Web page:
The Pope prays for victims of the Yangtze shipwreck and blesses young Polish faithful in Lednica

Vatican City, 3 June 2015 (VIS) – In his greetings following today's catechesis, Pope Francis mentioned that the month of June is dedicated to the Sacred Heart of Jesus, and that tomorrow, Thursday, is the Feast of Corpus Christi. “We learn from the Lord, who made Himself into sustenance so as to be more available to others, serving all those in need, especially the poorest families”.

He then greeted the young Polish faithful attending the 19th meeting at Lednica, the town by the lake where it is believed that Mieszko, the first Polish monarch, was baptised in the year 966. “I share in your joy, your enthusiasm and your desire for the Holy Spirit. … Your life, like the life of … Jesus' disciples, cannot be empty, mundane, without purpose. Open your heart to the Holy Spirit so that it will be filled with His gifts. Ask Him to accompany you every day in your work, your studies, in prayer, in your decisions, in overcoming yourselves and in doing good. … With Him, you will transform the world. … He will help you to take up the great dialogue with God, with humanity and with the world in this stage of history”.

The Holy Father also expressed his closeness to the Chinese people following the tragic disaster on the river Yangtze, in which a cruise ship capsized, causing hundreds of deaths. He gave the assurance of his prayers for the victims, their families, and all those engaged in rescue operations.

Finally, he dedicated some special words to Italian workers for Whirlpool, threatened with redundancy. He expressed his hope that this serious employment crisis may resolved swiftly and equitably with respect for all and, in particularly, for families. “The entire country faces a very difficult situation”, he affirmed. “Strong commitment is called for to open up paths of hope”.

Cardinal Parolin at UNESCO: the Church has never regarded culture or education as mere tools of evangelisation

Vatican City, 3 June 2015 (VIS) – Cardinal Secretary of State Pietro Parolin spoke this morning at the conference “Educating today and tomorrow”, organised by the Mission of the Holy See permanent observer at UNESCO, with the Congregation for Catholic Education, to celebrate 70 years since the founding of this United Nations organ, the 50th anniversary of the conciliar declaration “Gravissimum educationis”, a key text for Catholic education, and 25 years since the apostolic constitution “Ex corde Ecclesiae”, a document of reference for Catholic universities.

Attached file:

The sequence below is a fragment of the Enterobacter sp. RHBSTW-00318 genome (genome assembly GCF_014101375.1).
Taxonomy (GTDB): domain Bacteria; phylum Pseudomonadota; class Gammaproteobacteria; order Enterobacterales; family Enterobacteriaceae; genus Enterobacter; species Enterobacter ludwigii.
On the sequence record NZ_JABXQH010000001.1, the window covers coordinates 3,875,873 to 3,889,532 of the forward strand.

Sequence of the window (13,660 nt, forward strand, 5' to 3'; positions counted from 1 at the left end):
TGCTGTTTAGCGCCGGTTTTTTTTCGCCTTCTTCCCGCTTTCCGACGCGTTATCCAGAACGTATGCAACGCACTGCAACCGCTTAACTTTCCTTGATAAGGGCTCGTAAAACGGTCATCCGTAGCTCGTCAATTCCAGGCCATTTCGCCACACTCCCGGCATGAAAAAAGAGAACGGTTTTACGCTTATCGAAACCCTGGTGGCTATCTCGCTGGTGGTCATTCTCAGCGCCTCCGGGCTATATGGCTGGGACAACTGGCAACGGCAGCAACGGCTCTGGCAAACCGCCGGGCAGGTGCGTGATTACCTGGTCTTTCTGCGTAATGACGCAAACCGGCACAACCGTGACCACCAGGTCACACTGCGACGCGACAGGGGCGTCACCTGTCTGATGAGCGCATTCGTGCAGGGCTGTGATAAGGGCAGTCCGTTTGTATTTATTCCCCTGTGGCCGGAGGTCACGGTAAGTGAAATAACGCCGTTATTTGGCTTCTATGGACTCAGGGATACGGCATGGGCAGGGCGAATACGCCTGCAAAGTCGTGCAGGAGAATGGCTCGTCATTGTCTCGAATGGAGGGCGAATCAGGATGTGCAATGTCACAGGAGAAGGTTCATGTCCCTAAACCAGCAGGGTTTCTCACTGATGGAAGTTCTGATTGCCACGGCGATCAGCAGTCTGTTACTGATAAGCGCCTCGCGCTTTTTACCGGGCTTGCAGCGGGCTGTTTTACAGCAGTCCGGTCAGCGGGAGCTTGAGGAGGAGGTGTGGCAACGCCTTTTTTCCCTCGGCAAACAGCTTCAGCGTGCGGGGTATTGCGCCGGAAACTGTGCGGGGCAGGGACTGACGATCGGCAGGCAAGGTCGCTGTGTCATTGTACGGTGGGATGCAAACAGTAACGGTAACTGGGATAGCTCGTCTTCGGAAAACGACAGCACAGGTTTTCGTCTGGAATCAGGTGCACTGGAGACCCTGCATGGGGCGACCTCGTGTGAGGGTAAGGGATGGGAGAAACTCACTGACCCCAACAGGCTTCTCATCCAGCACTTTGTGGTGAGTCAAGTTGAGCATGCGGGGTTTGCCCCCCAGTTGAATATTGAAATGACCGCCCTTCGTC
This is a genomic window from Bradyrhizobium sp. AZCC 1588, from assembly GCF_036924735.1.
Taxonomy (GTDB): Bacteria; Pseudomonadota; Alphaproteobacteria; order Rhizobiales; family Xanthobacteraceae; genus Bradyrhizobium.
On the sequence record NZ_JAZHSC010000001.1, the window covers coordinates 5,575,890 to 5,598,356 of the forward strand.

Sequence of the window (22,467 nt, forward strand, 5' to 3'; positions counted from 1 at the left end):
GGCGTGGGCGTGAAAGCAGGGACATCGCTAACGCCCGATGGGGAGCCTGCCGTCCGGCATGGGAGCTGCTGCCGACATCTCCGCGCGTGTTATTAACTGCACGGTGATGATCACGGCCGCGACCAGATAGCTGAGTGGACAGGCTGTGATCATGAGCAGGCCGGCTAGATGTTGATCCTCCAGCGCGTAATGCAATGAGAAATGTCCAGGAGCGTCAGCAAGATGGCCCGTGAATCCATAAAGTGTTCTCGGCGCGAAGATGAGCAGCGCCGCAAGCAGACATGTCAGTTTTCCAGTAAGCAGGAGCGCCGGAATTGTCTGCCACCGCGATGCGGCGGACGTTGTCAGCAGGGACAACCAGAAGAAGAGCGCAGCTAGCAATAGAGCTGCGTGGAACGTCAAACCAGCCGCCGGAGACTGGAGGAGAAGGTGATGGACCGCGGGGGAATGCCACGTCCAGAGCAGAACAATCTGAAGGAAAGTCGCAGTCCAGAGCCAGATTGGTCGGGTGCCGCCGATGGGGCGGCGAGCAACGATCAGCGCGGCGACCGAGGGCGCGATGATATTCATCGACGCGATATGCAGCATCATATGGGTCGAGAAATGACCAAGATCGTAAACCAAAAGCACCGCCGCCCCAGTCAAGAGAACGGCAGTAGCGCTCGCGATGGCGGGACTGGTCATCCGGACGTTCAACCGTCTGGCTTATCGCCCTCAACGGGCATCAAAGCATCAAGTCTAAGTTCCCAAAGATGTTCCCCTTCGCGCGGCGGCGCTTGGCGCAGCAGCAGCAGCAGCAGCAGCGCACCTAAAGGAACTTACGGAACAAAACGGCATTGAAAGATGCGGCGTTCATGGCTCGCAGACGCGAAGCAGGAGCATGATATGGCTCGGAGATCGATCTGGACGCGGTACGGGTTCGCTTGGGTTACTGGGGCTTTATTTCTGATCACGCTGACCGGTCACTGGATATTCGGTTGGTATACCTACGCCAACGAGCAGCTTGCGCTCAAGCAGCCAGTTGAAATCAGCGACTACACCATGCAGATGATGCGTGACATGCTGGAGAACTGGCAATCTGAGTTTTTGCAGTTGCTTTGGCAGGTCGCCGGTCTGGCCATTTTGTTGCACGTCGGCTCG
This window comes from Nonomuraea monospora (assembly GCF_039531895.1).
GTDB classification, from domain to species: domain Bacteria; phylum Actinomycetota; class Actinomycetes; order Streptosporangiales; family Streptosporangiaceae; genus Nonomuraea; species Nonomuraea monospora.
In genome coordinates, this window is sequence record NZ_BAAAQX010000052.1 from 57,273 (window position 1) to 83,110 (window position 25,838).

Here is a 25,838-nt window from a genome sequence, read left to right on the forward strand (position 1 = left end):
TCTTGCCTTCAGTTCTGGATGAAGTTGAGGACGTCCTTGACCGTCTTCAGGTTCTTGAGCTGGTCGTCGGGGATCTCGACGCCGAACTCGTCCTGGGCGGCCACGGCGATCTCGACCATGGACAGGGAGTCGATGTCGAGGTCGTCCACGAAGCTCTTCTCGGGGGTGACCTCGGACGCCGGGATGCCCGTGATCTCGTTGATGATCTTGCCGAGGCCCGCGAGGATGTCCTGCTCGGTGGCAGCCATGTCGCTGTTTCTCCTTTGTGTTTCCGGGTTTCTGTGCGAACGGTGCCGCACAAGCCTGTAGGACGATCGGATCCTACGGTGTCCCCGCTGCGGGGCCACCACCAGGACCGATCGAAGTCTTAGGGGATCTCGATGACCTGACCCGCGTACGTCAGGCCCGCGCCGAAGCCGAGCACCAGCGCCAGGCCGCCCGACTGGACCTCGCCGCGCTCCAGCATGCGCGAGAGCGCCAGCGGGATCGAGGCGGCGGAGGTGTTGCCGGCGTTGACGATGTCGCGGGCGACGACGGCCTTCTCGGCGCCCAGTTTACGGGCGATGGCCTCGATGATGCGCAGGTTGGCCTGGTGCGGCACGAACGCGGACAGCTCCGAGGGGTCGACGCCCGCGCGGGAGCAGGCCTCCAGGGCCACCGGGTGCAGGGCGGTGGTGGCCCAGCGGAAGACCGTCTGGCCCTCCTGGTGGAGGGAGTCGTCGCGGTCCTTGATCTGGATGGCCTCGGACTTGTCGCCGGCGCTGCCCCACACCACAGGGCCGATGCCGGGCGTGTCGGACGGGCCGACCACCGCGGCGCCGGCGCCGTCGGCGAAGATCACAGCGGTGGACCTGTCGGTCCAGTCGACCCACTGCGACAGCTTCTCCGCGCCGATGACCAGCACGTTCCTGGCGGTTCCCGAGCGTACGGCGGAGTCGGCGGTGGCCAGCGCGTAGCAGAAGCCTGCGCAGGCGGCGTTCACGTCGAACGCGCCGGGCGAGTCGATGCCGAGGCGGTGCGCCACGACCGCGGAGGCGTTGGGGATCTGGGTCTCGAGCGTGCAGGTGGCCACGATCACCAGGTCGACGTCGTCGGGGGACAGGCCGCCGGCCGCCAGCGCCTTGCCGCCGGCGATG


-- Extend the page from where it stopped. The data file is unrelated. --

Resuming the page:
In his discourse the cardinal presented an overview of the history of the educational service offered by the Catholic Church since its origins, emphasising that the pedagogy of the Church is based on biblical anthropology in which the relationship of love and reciprocity between man and God appears from Genesis onwards. He also underlined the importance attributed to this theme by Vatican Council II, in which a full and complete education is proposed, aimed at laying the foundations for an inclusive and peaceful society open to dialogue, and went on to mention current educational challenges and perspectives, such as the extreme fragmentation of knowledge and the worrying lack of communication between different disciplines. The Secretary of State affirmed the need to counteract the concept of the human being as a machine for production, proposing instead a vision of the person, and reiterated the need for formation in dialogue and the construction of fraternity.